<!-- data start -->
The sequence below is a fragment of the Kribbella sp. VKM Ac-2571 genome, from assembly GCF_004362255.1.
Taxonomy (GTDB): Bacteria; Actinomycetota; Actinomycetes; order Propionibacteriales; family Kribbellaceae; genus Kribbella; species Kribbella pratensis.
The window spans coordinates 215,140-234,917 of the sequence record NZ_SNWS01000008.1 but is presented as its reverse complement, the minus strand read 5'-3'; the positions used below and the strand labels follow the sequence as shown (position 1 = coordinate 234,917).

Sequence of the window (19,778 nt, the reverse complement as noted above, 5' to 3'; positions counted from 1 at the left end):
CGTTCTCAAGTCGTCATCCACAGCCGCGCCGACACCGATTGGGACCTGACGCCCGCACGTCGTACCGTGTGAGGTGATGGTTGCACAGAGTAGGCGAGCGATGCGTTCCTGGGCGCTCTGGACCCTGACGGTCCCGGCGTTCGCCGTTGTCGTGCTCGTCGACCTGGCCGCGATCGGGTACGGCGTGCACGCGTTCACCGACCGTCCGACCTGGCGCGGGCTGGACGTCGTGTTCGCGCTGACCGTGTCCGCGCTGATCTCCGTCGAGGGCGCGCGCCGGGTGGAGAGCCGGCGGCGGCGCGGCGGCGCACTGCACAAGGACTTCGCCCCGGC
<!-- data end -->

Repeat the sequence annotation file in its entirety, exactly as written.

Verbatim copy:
The sequence below is a fragment of the Kribbella sp. VKM Ac-2571 genome, from assembly GCF_004362255.1.
Taxonomy (GTDB): Bacteria; Actinomycetota; Actinomycetes; order Propionibacteriales; family Kribbellaceae; genus Kribbella; species Kribbella pratensis.
The window spans coordinates 215,140-234,917 of the sequence record NZ_SNWS01000008.1 but is presented as its reverse complement, the minus strand read 5'-3'; the positions used below and the strand labels follow the sequence as shown (position 1 = coordinate 234,917).

Sequence of the window (19,778 nt, the reverse complement as noted above, 5' to 3'; positions counted from 1 at the left end):
CGTTCTCAAGTCGTCATCCACAGCCGCGCCGACACCGATTGGGACCTGACGCCCGCACGTCGTACCGTGTGAGGTGATGGTTGCACAGAGTAGGCGAGCGATGCGTTCCTGGGCGCTCTGGACCCTGACGGTCCCGGCGTTCGCCGTTGTCGTGCTCGTCGACCTGGCCGCGATCGGGTACGGCGTGCACGCGTTCACCGACCGTCCGACCTGGCGCGGGCTGGACGTCGTGTTCGCGCTGACCGTGTCCGCGCTGATCTCCGTCGAGGGCGCGCGCCGGGTGGAGAGCCGGCGGCGGCGCGGCGGCGCACTGCACAAGGACTTCGCCCCGGC